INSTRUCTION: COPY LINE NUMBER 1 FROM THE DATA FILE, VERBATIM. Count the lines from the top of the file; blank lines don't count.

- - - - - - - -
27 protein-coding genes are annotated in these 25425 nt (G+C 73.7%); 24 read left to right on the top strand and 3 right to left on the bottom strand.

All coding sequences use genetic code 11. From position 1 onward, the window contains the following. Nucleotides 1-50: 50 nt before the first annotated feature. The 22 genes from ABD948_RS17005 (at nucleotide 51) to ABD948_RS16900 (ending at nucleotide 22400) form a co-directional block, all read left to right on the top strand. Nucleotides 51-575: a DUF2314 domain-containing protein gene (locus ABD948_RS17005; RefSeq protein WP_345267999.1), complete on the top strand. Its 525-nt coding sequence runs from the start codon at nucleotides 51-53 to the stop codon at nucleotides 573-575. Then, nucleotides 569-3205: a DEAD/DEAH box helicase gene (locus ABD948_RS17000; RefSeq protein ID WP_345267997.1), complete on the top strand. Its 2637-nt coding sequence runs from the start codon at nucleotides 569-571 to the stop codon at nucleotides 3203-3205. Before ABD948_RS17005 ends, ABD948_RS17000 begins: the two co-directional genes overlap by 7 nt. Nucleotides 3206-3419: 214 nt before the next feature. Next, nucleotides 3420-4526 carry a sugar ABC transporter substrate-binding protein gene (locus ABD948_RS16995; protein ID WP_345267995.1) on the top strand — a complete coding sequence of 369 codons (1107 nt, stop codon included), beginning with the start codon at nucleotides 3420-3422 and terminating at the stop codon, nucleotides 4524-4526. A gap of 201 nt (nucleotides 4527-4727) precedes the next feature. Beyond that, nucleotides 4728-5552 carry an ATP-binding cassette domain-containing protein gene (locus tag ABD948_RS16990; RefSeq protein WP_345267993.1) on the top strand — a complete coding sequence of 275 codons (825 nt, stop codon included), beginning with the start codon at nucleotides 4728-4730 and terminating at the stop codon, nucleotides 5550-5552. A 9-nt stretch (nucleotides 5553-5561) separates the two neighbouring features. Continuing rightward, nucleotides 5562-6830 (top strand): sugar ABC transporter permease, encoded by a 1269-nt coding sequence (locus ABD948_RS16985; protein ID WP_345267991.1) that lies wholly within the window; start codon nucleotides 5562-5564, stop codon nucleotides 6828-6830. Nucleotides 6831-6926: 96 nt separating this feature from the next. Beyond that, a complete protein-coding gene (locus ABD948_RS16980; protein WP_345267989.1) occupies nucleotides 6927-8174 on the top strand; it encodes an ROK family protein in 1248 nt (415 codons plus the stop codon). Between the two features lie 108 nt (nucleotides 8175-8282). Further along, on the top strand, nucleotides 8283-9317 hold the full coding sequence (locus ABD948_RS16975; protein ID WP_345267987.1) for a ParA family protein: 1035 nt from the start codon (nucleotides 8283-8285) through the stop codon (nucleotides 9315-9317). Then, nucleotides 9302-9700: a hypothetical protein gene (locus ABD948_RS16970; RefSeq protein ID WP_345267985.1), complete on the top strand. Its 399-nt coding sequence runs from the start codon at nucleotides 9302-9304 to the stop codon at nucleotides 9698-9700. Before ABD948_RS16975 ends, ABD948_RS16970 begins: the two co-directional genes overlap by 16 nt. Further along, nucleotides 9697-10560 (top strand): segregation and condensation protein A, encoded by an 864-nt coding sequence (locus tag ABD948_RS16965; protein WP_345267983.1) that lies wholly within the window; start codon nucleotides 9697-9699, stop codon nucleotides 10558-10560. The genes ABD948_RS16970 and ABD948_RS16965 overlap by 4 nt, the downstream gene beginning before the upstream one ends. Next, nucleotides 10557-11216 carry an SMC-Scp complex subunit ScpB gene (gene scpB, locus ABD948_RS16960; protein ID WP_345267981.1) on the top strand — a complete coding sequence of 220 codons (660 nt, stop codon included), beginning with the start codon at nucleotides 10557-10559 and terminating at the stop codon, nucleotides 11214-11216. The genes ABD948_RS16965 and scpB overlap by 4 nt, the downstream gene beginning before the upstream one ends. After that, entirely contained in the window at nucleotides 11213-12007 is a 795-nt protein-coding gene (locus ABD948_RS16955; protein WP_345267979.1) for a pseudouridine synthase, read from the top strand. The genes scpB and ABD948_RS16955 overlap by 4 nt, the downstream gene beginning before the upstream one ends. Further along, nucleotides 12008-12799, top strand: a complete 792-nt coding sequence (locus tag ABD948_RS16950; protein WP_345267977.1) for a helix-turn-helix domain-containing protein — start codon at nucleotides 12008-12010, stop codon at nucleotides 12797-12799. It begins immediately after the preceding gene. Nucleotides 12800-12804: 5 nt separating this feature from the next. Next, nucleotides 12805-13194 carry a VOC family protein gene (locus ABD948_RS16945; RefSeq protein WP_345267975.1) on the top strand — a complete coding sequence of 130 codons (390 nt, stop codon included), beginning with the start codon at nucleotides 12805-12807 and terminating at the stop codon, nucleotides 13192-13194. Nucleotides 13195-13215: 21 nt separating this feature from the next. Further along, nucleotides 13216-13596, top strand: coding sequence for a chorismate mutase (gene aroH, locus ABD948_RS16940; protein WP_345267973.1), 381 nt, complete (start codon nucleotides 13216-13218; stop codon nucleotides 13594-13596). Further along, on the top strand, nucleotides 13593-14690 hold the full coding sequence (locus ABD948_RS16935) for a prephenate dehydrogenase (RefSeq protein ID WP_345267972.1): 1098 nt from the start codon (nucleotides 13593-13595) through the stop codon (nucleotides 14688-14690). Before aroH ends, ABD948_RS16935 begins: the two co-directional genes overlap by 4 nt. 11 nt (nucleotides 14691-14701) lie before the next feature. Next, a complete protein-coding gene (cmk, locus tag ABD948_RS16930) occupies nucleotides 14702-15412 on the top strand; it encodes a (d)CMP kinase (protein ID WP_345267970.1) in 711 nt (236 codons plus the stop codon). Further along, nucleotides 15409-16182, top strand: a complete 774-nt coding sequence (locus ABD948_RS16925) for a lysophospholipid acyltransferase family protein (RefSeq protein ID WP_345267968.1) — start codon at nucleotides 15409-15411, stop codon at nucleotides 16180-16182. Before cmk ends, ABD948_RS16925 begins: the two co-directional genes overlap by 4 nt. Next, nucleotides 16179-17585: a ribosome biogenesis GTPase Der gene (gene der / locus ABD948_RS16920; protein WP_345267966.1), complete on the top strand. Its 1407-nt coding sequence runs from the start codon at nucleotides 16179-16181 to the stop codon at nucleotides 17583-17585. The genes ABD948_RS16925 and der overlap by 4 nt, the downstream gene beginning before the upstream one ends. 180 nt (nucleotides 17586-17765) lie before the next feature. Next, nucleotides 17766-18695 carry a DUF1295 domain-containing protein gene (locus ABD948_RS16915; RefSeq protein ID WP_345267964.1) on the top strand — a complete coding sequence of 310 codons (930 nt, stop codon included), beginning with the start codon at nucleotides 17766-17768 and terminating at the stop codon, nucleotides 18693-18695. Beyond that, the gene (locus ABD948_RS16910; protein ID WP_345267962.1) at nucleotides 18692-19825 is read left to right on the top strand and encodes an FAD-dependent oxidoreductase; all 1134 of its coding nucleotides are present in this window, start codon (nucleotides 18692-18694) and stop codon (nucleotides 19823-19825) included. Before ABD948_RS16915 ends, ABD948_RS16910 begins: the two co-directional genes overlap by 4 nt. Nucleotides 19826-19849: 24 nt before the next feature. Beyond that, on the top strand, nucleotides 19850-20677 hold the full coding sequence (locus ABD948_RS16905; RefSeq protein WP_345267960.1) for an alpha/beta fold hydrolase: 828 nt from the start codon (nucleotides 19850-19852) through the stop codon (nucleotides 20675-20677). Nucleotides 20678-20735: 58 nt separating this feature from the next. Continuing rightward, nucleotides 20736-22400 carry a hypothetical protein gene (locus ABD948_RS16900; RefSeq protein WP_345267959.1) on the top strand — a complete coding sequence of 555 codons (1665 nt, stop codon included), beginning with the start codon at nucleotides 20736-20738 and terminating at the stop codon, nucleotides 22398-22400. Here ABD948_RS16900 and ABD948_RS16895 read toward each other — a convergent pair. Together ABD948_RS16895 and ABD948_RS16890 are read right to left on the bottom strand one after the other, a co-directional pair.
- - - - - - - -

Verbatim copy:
27 protein-coding genes are annotated in these 25425 nt (G+C 73.7%); 24 read left to right on the top strand and 3 right to left on the bottom strand.